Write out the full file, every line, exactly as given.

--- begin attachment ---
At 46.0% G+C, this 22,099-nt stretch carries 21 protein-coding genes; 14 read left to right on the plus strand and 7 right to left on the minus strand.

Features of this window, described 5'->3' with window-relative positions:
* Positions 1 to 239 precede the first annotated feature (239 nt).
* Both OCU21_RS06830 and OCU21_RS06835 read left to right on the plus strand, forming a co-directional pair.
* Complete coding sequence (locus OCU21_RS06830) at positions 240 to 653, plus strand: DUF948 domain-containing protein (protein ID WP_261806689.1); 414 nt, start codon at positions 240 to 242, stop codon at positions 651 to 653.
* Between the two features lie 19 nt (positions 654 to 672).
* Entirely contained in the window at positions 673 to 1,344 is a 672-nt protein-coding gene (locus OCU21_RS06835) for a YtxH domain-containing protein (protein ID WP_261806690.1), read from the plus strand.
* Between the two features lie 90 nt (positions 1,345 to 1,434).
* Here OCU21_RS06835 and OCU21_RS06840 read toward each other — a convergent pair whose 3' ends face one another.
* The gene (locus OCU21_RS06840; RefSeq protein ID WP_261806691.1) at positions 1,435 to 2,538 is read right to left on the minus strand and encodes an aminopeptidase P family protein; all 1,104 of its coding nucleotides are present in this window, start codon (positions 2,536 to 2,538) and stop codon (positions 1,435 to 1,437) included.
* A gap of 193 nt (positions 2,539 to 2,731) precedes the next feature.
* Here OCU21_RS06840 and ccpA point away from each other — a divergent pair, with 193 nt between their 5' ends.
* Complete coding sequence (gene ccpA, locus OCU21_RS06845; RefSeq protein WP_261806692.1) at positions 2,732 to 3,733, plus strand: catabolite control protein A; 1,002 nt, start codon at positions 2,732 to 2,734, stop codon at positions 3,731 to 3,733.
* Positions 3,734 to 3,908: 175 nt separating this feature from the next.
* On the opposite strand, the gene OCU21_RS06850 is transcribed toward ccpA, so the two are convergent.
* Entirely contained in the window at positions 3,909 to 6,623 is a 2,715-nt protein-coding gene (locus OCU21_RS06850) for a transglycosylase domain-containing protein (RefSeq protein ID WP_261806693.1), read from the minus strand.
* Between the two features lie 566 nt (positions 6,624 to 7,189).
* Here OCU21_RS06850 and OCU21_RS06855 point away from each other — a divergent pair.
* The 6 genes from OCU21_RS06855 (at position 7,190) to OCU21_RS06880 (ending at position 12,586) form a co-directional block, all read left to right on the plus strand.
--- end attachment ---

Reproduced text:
At 46.0% G+C, this 22,099-nt stretch carries 21 protein-coding genes; 14 read left to right on the plus strand and 7 right to left on the minus strand.

Features of this window, described 5'->3' with window-relative positions:
* Positions 1 to 239 precede the first annotated feature (239 nt).
* Both OCU21_RS06830 and OCU21_RS06835 read left to right on the plus strand, forming a co-directional pair.
* Complete coding sequence (locus OCU21_RS06830) at positions 240 to 653, plus strand: DUF948 domain-containing protein (protein ID WP_261806689.1); 414 nt, start codon at positions 240 to 242, stop codon at positions 651 to 653.
* Between the two features lie 19 nt (positions 654 to 672).
* Entirely contained in the window at positions 673 to 1,344 is a 672-nt protein-coding gene (locus OCU21_RS06835) for a YtxH domain-containing protein (protein ID WP_261806690.1), read from the plus strand.
* Between the two features lie 90 nt (positions 1,345 to 1,434).
* Here OCU21_RS06835 and OCU21_RS06840 read toward each other — a convergent pair whose 3' ends face one another.
* The gene (locus OCU21_RS06840; RefSeq protein ID WP_261806691.1) at positions 1,435 to 2,538 is read right to left on the minus strand and encodes an aminopeptidase P family protein; all 1,104 of its coding nucleotides are present in this window, start codon (positions 2,536 to 2,538) and stop codon (positions 1,435 to 1,437) included.
* A gap of 193 nt (positions 2,539 to 2,731) precedes the next feature.
* Here OCU21_RS06840 and ccpA point away from each other — a divergent pair, with 193 nt between their 5' ends.
* Complete coding sequence (gene ccpA, locus OCU21_RS06845; RefSeq protein WP_261806692.1) at positions 2,732 to 3,733, plus strand: catabolite control protein A; 1,002 nt, start codon at positions 2,732 to 2,734, stop codon at positions 3,731 to 3,733.
* Positions 3,734 to 3,908: 175 nt separating this feature from the next.
* On the opposite strand, the gene OCU21_RS06850 is transcribed toward ccpA, so the two are convergent.
* Entirely contained in the window at positions 3,909 to 6,623 is a 2,715-nt protein-coding gene (locus OCU21_RS06850) for a transglycosylase domain-containing protein (RefSeq protein ID WP_261806693.1), read from the minus strand.
* Between the two features lie 566 nt (positions 6,624 to 7,189).
* Here OCU21_RS06850 and OCU21_RS06855 point away from each other — a divergent pair.
* The 6 genes from OCU21_RS06855 (at position 7,190) to OCU21_RS06880 (ending at position 12,586) form a co-directional block, all read left to right on the plus strand.